“Joan Connor loves words. . . . The cover of this book fails to suggest the riches within.”
Joan Connor loves words. She plays with them, uses them creatively, and writes in lots of different styles. For a short story collection, that works very well. Even if you have a broad vocabulary, chances are pretty good that you’ll reach for the dictionary more than once while reading this collection—and that’s a good thing.
Some of these stories read like stream-of-consciousness and others as straightforward prose. All have a subtle wistfulness, a loneliness about them, as the title implies. Yet several are very funny.
The first, “Men in Brown, involves a lonely woman who joins a book club—just to belong to something. When the books arrive by UPS, she falls for the driver dressed in brown. Turns out he’s a member of the same club—and off we go.
In “The Writing on the Wall,” Ms. Connor writes “I am not the sort of girl. I am not the sort of girl who is always the sort of girl who wants to be the sort of girl to whom boys tell beaver jokes.”
And “She never looks back at them, never giggles, just saunters slow toward the door, filches a can of spray paint from a shelf as she passes. Not a flinch.” Imagine finding a way to pair the words filch and flinch.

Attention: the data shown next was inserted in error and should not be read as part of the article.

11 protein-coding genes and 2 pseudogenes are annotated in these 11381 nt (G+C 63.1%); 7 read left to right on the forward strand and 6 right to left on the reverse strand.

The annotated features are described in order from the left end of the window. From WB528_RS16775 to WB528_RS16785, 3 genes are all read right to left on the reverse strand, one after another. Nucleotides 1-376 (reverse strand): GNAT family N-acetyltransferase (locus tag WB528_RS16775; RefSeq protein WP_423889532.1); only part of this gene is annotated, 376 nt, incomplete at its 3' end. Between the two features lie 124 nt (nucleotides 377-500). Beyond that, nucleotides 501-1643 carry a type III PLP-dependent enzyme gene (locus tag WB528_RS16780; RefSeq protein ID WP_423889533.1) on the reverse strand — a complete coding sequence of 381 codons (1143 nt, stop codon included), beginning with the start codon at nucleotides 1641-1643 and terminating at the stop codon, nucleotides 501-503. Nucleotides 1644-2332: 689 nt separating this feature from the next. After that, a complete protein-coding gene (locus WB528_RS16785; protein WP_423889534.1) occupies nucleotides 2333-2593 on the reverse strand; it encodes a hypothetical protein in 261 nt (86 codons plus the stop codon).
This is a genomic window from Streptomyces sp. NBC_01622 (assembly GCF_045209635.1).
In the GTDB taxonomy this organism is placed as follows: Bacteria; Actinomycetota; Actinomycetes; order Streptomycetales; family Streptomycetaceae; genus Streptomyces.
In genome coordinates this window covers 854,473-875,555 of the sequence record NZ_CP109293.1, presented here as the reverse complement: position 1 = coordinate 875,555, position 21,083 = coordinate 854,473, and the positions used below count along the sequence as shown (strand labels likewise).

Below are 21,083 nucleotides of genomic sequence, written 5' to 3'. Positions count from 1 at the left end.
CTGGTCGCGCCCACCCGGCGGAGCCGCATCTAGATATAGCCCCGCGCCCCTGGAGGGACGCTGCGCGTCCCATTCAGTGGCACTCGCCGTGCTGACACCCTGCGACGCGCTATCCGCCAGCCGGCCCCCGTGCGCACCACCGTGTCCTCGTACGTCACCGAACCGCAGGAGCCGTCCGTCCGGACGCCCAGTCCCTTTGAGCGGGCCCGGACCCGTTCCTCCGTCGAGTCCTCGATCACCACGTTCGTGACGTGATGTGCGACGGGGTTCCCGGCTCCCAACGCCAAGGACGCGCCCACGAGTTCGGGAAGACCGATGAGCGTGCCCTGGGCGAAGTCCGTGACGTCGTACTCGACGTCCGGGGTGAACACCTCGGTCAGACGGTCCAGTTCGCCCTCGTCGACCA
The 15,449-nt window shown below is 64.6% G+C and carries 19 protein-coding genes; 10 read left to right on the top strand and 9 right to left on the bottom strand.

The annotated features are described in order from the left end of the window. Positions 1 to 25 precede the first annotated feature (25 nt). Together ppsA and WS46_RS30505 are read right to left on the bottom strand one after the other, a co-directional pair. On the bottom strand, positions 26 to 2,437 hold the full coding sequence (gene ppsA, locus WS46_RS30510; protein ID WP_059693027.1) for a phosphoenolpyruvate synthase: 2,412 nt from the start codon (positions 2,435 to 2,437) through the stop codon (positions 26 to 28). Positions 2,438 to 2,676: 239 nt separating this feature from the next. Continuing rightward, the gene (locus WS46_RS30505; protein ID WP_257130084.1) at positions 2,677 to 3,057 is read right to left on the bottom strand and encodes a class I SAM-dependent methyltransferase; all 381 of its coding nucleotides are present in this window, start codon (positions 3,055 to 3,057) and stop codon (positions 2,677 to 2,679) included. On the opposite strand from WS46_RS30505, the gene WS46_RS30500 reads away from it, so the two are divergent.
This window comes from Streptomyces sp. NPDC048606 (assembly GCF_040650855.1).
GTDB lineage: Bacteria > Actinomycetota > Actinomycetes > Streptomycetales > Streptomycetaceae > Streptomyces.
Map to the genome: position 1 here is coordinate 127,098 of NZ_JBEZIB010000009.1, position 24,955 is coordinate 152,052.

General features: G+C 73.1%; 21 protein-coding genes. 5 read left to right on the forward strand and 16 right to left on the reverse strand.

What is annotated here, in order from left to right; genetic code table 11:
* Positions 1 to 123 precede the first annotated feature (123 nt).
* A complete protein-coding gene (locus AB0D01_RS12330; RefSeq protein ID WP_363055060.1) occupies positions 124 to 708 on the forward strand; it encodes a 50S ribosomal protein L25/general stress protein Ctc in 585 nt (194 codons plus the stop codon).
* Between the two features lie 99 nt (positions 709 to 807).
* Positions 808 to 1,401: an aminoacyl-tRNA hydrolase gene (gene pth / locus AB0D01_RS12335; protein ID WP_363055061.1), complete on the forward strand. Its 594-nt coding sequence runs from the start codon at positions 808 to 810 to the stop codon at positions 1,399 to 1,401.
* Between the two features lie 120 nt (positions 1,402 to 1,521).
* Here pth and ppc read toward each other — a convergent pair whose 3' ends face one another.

“Tide Walk” has passages that should be taught in writing programs. “A curve is the shape of a wing is the shape of an unfinished sentence, the silence defining the unspoken word. Rocks emerge from hovering sea fog as all things emerge from their absence. The ledges compose themselves like letters contemplated but never written or mailed, letters written in the solitude of the irrecoverable chance, addressed to the teacher who affected you, the lover who disaffected you.” Poetic, no?
From the same story, “When my waters broke, I was still untutored in love. I’d carried the moon in my belly for months, irritated as it tugged my body and moods into unnatural shapes. The labor was long. I was so busy with my pain that I did not recognize my screaming. With a bloody yank the doctor pulled not a moon from me but my son. My hospital gown opened at the front. He placed my son on my chest, and, as the squirmy squalling thing urinated on me, I tried to hug him back inside. I hadn’t foreseen feeling this, not this. My legs crusty with blood, I knew love in a moment, rising forever like a blue and rimless bowl to contain the sky.”
The cover of this book fails to suggest the riches within.